The book fair

Much has changed since then. Now every writer has his or her own readership, and styles, rather than clashing or competing with each other, coexist peacefully.

There are successful realistic writers, such as Alexei Varlamov, winner of the Solzhenitsyn Prize, or Alexander Kabakov, a laureate of the Apollon Grigoryev Prize. Varlamov writes about life in the village, while Kabakov knows city life through and through.

Some writers prefer to explore dystopias. Several shocking novels about the tragic future of an imaginary, undemocratic and neo-revolutionary Russia have been published in the past few years. I am referring in particular to Olga Slavnikova and her novel 2017, Dmitry Bykov's novel ZhD and Vladimir Sorokin's Day of the Oprichnik.

Other writers are carrying on in the tradition of the Russian modernist style.

Andrei Dmitriyev, aged 50, is a distinguished author of long stories and novels staged in a city called Khnov somewhere in the provinces, where existential fears and fantastic events lurk behind the dull façade of everyday life.

Viktor Pelevin, a bestselling author, artfully uses the poetics of absurdism.

Vladimir Makanin, a 70-year old writer whom some consider a master, delicately walks the fine line between fantasy and naturalism.

Almost all writers freely change styles depending on the concept of their work. The debut book by young prose writer Maya Kucherskaya, The Modern Patericon, is a play on the genre of religious stories, while her next book, The God of Rain, is written in the style of traditional realism.

Writers have diverse political views. Zakhar Prilepin, the young author of the penetrating novel Sankya who hails from Nizhny Novgorod, in the Volga region, was a leader of the banned National Bolshevik Party.

Lyudmila Ulitskaya, on the other hand, the renowned author of many novels, writes letters in defense of Mikhail Khodorkovsky, the imprisoned head of the bankrupt oil company Yukos.

Finally, there is Vladimir Sorokin, who writes sharp-edged satires of the pro-Kremlin youth movements.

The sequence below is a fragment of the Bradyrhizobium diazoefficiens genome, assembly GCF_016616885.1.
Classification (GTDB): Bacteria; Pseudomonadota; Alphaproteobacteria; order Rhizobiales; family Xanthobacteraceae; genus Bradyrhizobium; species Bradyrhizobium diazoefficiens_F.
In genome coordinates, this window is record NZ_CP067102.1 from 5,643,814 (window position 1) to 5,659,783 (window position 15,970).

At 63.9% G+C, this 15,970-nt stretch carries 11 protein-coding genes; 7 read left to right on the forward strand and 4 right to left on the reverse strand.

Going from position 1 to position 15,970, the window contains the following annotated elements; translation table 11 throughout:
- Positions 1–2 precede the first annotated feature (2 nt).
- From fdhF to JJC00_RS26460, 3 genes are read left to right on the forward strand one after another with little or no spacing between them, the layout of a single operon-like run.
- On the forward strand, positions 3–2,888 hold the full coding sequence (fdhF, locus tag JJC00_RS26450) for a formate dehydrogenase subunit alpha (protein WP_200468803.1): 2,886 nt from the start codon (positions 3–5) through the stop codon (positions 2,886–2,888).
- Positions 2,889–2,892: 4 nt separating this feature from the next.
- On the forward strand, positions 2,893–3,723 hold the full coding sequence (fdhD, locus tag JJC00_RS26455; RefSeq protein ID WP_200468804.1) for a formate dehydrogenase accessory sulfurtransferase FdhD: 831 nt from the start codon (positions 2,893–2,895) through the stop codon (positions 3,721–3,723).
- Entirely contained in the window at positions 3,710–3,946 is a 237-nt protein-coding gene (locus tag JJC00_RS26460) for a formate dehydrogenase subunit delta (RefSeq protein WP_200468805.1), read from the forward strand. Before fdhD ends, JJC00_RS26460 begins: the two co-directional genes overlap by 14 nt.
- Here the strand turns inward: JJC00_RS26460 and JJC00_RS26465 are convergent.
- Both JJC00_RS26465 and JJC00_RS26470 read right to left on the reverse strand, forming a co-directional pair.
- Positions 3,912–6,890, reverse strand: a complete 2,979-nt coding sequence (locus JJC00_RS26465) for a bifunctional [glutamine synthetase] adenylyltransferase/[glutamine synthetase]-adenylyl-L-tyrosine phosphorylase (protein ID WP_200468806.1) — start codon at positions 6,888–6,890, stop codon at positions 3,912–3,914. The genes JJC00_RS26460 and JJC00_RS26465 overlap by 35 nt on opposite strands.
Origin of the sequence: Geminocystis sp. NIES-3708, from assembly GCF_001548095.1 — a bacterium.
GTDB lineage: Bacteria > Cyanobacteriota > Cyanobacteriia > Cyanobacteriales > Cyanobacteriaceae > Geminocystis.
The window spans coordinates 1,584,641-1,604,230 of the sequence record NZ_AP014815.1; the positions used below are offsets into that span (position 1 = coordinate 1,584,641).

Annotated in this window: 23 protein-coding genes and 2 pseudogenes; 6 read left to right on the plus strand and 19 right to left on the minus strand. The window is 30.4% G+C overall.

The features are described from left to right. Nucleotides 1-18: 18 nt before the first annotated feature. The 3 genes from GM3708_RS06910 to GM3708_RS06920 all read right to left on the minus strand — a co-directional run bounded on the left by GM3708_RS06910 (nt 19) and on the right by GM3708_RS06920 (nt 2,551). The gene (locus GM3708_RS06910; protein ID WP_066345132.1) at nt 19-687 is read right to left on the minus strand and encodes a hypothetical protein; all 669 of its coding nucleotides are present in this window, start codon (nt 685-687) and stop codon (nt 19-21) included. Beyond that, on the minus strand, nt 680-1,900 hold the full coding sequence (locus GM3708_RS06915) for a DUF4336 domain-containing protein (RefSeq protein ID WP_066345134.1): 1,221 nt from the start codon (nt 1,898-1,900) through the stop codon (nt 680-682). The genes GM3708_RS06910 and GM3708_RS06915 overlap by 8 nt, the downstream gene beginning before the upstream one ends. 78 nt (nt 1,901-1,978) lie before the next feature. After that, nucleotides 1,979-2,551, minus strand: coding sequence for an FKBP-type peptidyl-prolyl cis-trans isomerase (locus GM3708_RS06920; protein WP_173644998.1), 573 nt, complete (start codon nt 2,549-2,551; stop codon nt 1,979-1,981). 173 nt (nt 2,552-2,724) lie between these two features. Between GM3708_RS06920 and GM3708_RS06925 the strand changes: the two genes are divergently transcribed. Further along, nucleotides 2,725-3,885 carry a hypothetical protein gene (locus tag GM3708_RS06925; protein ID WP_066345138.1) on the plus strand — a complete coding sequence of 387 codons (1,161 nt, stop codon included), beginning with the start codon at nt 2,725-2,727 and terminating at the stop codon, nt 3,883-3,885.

It takes a publisher and a bookseller to bring the works of writers and poets to the reader. The Soviet publishing and distribution system crumbled in the 1990s. Contemporary works were not published, and books printed in Moscow were sold in St. Petersburg and Tver but never reached the Urals, the Volga region or Siberia.

In the 1970s, books were issued in printings of 100,000 copies. In the 1990s, an average edition of contemporary prose saw 10,000, or even as few as 3,000 copies. As a result, the number of publishers ready to risk printing modern Russian writers fell dramatically. The writing profession became marginal and low-paid, and the public status of writers plummeted.

In recent years, however, the situation has started to change; the number of serious novels is growing and at times competes with the number of mass-market books. A total of 200,000 copies of the sophisticated novel Translator, by Lyudmila Ulitskaya, have so far been sold this year, and the publisher has issued a reprint because the book is still in high demand. Vasily Aksenov's recent novel Rare Lands (its main character is reminiscent of the disgraced oligarch Mikhail Khodorkovsky) was released with a print run of 50,000 copies. In all truth, serious writers are unable to match the authors of ephemeral prose, who offer sketches of rapidly changing everyday life. Wine merchant Sergei Minayev's novel about the sorrows of a young executive sold one million copies; Oksana Robsky's novels about wealthy women living in luxury cottages approach the same figure.

Nevertheless, the public is again returning to literature. Book fairs in Moscow are attracting young people. The Moscow Book Festival is being held for the second year in a row. It provides an opportunity for authors and fans of modern literature to converge, read and listen to poetry and lectures, and attend presentations of new books. This festival has already reached faraway regions - in 2006 it was held in Novosibirsk. Screen versions of modern novels are also being produced (although not always successfully - the film version of Alexei Slapovsky's remarkable novel The Day of Money was a flop).

5 best modern Russian books

Vladimir Makanin. A Prisoner of the Caucasus
This story of the Chechen war precedes the war itself.

Andrei Dmitriyev. Closed Book
A concise novel about the drama of Russian provincial life, its plot spanning almost a century.

Lyudmila Ulitskaya. Daniel Stein, Translator
A novel about the ideological quests of a modern Russian intellectual.

Alexei Slapovsky. The Day of Money
An adventure novel that transmits the confused atmosphere of the new Russia.

Dmitry Bykov. Pasternak
A biography of the great poet, written as a lyrical novel about the writer Bykov's love for the Nobel laureate.

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